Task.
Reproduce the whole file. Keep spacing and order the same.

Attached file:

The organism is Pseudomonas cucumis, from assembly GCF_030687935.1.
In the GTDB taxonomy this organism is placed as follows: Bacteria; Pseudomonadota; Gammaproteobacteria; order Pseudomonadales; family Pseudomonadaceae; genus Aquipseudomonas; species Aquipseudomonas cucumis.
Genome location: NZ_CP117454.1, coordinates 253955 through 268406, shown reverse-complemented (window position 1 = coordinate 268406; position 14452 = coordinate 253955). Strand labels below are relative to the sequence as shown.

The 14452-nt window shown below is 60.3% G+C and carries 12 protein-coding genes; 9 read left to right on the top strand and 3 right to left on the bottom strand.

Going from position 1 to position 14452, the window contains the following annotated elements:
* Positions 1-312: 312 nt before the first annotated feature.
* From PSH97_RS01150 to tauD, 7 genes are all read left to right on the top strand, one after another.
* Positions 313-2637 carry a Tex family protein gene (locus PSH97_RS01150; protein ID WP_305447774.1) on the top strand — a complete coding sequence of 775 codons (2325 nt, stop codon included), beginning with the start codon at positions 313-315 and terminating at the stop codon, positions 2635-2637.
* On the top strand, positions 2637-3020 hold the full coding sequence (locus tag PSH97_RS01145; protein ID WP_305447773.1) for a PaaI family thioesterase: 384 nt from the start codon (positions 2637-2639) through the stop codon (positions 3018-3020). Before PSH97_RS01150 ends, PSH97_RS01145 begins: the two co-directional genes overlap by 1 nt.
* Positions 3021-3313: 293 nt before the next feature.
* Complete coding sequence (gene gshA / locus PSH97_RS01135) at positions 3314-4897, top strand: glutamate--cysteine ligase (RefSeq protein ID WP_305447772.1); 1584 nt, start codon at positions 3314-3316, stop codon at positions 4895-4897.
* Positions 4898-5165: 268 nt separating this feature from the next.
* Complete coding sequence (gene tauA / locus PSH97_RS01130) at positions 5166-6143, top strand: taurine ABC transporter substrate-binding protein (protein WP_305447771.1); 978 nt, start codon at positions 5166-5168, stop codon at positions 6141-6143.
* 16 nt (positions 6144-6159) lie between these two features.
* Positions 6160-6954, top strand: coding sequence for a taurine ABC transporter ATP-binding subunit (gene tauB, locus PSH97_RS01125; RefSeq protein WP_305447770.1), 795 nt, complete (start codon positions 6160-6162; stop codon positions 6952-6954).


The organism is Pseudomonas cucumis, from assembly GCF_030687935.1.
In the GTDB taxonomy this organism is placed as follows: Bacteria; Pseudomonadota; Gammaproteobacteria; order Pseudomonadales; family Pseudomonadaceae; genus Aquipseudomonas; species Aquipseudomonas cucumis.
Genome location: NZ_CP117454.1, coordinates 253955 through 268406, shown reverse-complemented (window position 1 = coordinate 268406; position 14452 = coordinate 253955). Strand labels below are relative to the sequence as shown.

The 14452-nt window shown below is 60.3% G+C and carries 12 protein-coding genes; 9 read left to right on the top strand and 3 right to left on the bottom strand.

Going from position 1 to position 14452, the window contains the following annotated elements:
* Positions 1-312: 312 nt before the first annotated feature.
* From PSH97_RS01150 to tauD, 7 genes are all read left to right on the top strand, one after another.
* Positions 313-2637 carry a Tex family protein gene (locus PSH97_RS01150; protein ID WP_305447774.1) on the top strand — a complete coding sequence of 775 codons (2325 nt, stop codon included), beginning with the start codon at positions 313-315 and terminating at the stop codon, positions 2635-2637.
* On the top strand, positions 2637-3020 hold the full coding sequence (locus tag PSH97_RS01145; protein ID WP_305447773.1) for a PaaI family thioesterase: 384 nt from the start codon (positions 2637-2639) through the stop codon (positions 3018-3020). Before PSH97_RS01150 ends, PSH97_RS01145 begins: the two co-directional genes overlap by 1 nt.
* Positions 3021-3313: 293 nt before the next feature.
* Complete coding sequence (gene gshA / locus PSH97_RS01135) at positions 3314-4897, top strand: glutamate--cysteine ligase (RefSeq protein ID WP_305447772.1); 1584 nt, start codon at positions 3314-3316, stop codon at positions 4895-4897.
* Positions 4898-5165: 268 nt separating this feature from the next.
* Complete coding sequence (gene tauA / locus PSH97_RS01130) at positions 5166-6143, top strand: taurine ABC transporter substrate-binding protein (protein WP_305447771.1); 978 nt, start codon at positions 5166-5168, stop codon at positions 6141-6143.
* 16 nt (positions 6144-6159) lie between these two features.
* Positions 6160-6954, top strand: coding sequence for a taurine ABC transporter ATP-binding subunit (gene tauB, locus PSH97_RS01125; RefSeq protein WP_305447770.1), 795 nt, complete (start codon positions 6160-6162; stop codon positions 6952-6954).